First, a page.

Tuesday, December 22, 2009

Thinking Biblically About Worry, V of V

Rest and war

I am deeply persuaded that real, lasting personal rest of heart is never to be found in ease of circumstances. Even in the best of situations in this fallen world your heart will be able to find reasons for worry. Inner rest of soul and lasting peace of heart are only ever found when Jesus and His kingdom are your highest and deepest treasures. When you place your identity in His never-changing hands, when you find your meaning and purpose in the unstoppable work of His kingdom, and when you place your inner sense of well-being on the sure foundation of His promise to meet your every need, you will be able to rest even when the situations and relationships around you are broken.

Defeating worry is not about hoping that tomorrow will be better. No, defeating worry is about being a good soldier in this deeper war for the heart. It is about fighting the temptations to attach the peace of your heart to things that, by their very nature are temporary and, therefore, are not organically designed to give you lasting peace (see Matthew 6:19). It is about daily feeding your soul on  the promises and provisions of your heavenly Father. It is about taking special care before you name something a need. And it is about living for something bigger than you. It is about giving the love and concern of your heart to the King and His kingdom and fighting the instinct to construct a Lilliputian kingdom of your own. The kingdom of self will never give you rest because it does not have the capacity to satisfy the cravings of your heart.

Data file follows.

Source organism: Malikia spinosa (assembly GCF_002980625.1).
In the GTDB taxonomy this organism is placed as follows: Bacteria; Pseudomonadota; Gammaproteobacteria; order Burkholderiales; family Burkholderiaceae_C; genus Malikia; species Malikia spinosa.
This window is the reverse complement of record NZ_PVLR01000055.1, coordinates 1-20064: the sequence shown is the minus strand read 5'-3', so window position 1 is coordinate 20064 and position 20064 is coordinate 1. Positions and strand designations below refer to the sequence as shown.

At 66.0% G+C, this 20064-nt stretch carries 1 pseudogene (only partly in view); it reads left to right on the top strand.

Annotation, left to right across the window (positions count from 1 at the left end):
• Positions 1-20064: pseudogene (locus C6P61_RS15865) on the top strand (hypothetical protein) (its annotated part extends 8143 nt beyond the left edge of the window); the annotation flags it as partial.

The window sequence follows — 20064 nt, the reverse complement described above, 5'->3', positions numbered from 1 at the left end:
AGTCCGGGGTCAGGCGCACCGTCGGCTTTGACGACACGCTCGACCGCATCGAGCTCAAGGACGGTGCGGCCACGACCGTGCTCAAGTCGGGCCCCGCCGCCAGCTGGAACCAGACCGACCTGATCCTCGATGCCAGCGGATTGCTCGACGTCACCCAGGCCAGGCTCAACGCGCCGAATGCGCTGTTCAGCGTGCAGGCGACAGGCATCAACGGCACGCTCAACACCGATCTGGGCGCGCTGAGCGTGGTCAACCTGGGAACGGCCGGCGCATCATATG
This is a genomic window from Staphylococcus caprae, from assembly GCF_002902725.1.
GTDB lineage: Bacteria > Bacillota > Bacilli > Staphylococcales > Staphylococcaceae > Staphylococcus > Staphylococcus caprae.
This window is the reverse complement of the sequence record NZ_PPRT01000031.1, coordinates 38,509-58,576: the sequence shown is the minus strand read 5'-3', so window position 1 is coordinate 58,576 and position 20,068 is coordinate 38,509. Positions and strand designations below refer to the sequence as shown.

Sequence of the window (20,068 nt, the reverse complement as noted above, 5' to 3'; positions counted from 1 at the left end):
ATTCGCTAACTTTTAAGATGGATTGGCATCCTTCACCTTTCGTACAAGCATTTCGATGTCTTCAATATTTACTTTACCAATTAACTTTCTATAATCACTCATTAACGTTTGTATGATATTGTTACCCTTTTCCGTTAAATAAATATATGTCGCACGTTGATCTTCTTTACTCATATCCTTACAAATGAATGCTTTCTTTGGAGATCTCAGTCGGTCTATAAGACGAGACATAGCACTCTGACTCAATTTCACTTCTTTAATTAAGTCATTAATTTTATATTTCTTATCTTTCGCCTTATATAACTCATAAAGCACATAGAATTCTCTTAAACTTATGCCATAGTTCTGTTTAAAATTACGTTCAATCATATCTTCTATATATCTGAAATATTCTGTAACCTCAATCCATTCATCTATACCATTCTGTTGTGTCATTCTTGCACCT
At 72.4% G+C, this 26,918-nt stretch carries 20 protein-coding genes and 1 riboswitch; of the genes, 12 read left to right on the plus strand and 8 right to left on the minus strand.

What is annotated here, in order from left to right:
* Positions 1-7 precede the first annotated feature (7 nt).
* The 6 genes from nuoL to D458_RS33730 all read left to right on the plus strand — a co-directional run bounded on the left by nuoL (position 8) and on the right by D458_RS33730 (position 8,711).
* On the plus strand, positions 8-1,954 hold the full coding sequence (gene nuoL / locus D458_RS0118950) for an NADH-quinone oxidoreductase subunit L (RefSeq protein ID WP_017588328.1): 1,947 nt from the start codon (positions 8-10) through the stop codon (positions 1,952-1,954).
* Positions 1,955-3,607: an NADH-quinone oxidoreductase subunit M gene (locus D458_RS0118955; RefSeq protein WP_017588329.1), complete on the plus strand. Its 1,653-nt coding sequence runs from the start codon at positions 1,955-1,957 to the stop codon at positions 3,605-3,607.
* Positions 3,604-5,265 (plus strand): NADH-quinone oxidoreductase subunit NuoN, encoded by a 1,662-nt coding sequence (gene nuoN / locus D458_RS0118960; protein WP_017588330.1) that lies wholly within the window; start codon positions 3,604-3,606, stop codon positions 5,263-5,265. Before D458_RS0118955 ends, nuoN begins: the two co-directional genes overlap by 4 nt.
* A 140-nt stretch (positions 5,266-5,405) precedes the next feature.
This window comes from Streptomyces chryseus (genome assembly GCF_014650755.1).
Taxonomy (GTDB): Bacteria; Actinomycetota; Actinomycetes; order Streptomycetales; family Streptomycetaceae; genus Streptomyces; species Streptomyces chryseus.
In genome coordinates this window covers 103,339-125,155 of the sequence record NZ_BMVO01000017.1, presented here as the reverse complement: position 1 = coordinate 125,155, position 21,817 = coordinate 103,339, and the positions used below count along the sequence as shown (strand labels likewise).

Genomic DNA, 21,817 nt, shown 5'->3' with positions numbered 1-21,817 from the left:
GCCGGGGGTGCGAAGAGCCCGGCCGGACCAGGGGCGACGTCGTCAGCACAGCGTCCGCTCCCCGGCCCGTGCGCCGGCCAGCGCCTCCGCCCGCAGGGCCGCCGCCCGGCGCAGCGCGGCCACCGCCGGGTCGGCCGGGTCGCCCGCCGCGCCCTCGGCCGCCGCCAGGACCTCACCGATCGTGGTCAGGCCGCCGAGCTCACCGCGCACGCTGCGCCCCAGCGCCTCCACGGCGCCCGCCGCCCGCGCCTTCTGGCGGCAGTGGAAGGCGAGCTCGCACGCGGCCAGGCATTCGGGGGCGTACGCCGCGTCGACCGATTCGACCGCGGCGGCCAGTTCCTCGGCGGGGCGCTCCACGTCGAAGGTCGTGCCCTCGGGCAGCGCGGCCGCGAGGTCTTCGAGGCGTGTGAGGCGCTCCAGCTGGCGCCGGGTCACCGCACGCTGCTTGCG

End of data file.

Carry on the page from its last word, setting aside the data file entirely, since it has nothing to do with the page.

In the cave, David had it right when he said, "For you alone, O Lord make me dwell in safety" (Psalm 4:8). It's as if David is saying, "My peace isn't found in locations, relationships, or circumstances; it is found in the Lord. Because it is, I am as free of worry here in this cave as I was in the palace!" Yes, David was grieved as any father would be, and no, he did not know how things were going to turn out; but in the middle of his questions and in the throes of his grief he was a man with a heart at rest, so much so that he was able to sleep.

Worry and rest always reveal the true treasures of our hearts, and in this battle we are not alone because the King we are called to serve is also Emmanuel. He is ever with us and battles for us by His grace.
~Article by Paul David Tripp

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